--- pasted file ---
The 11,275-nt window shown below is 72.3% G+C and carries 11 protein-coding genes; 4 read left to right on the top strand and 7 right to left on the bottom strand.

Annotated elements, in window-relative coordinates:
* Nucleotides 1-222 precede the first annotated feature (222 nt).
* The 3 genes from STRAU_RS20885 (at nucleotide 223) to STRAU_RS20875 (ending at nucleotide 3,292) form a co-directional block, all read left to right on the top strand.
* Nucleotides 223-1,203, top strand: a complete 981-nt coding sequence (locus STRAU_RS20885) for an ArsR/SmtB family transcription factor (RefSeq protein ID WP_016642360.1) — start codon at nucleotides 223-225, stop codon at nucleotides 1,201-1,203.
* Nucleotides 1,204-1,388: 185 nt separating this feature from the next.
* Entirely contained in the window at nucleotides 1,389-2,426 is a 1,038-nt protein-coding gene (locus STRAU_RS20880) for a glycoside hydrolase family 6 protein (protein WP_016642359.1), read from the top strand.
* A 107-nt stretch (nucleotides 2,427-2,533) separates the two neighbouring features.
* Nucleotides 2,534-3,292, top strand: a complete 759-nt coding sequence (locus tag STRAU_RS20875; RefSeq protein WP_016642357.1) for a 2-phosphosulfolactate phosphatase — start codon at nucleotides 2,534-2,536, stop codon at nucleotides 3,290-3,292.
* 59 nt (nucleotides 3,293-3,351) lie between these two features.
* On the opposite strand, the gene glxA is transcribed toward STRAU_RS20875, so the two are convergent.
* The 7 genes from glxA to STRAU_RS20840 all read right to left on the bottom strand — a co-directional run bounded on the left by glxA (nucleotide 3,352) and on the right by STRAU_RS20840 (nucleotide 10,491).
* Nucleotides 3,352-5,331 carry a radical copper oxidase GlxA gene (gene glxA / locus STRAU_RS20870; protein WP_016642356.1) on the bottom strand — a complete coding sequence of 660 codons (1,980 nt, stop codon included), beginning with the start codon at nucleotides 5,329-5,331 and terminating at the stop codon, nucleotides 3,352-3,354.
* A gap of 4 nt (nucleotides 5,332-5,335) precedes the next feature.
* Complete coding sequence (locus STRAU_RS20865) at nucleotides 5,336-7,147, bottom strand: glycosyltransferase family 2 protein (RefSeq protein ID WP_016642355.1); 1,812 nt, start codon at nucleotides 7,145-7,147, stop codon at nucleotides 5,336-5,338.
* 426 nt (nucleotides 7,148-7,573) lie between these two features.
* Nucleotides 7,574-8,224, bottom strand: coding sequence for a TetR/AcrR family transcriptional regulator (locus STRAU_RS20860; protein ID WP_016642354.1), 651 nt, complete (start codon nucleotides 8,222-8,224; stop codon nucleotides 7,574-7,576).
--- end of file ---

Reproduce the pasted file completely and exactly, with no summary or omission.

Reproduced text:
The 11,275-nt window shown below is 72.3% G+C and carries 11 protein-coding genes; 4 read left to right on the top strand and 7 right to left on the bottom strand.

Annotated elements, in window-relative coordinates:
* Nucleotides 1-222 precede the first annotated feature (222 nt).
* The 3 genes from STRAU_RS20885 (at nucleotide 223) to STRAU_RS20875 (ending at nucleotide 3,292) form a co-directional block, all read left to right on the top strand.
* Nucleotides 223-1,203, top strand: a complete 981-nt coding sequence (locus STRAU_RS20885) for an ArsR/SmtB family transcription factor (RefSeq protein ID WP_016642360.1) — start codon at nucleotides 223-225, stop codon at nucleotides 1,201-1,203.
* Nucleotides 1,204-1,388: 185 nt separating this feature from the next.
* Entirely contained in the window at nucleotides 1,389-2,426 is a 1,038-nt protein-coding gene (locus STRAU_RS20880) for a glycoside hydrolase family 6 protein (protein WP_016642359.1), read from the top strand.
* A 107-nt stretch (nucleotides 2,427-2,533) separates the two neighbouring features.
* Nucleotides 2,534-3,292, top strand: a complete 759-nt coding sequence (locus tag STRAU_RS20875; RefSeq protein WP_016642357.1) for a 2-phosphosulfolactate phosphatase — start codon at nucleotides 2,534-2,536, stop codon at nucleotides 3,290-3,292.
* 59 nt (nucleotides 3,293-3,351) lie between these two features.
* On the opposite strand, the gene glxA is transcribed toward STRAU_RS20875, so the two are convergent.
* The 7 genes from glxA to STRAU_RS20840 all read right to left on the bottom strand — a co-directional run bounded on the left by glxA (nucleotide 3,352) and on the right by STRAU_RS20840 (nucleotide 10,491).
* Nucleotides 3,352-5,331 carry a radical copper oxidase GlxA gene (gene glxA / locus STRAU_RS20870; protein WP_016642356.1) on the bottom strand — a complete coding sequence of 660 codons (1,980 nt, stop codon included), beginning with the start codon at nucleotides 5,329-5,331 and terminating at the stop codon, nucleotides 3,352-3,354.
* A gap of 4 nt (nucleotides 5,332-5,335) precedes the next feature.
* Complete coding sequence (locus STRAU_RS20865) at nucleotides 5,336-7,147, bottom strand: glycosyltransferase family 2 protein (RefSeq protein ID WP_016642355.1); 1,812 nt, start codon at nucleotides 7,145-7,147, stop codon at nucleotides 5,336-5,338.
* 426 nt (nucleotides 7,148-7,573) lie between these two features.
* Nucleotides 7,574-8,224, bottom strand: coding sequence for a TetR/AcrR family transcriptional regulator (locus STRAU_RS20860; protein ID WP_016642354.1), 651 nt, complete (start codon nucleotides 8,222-8,224; stop codon nucleotides 7,574-7,576).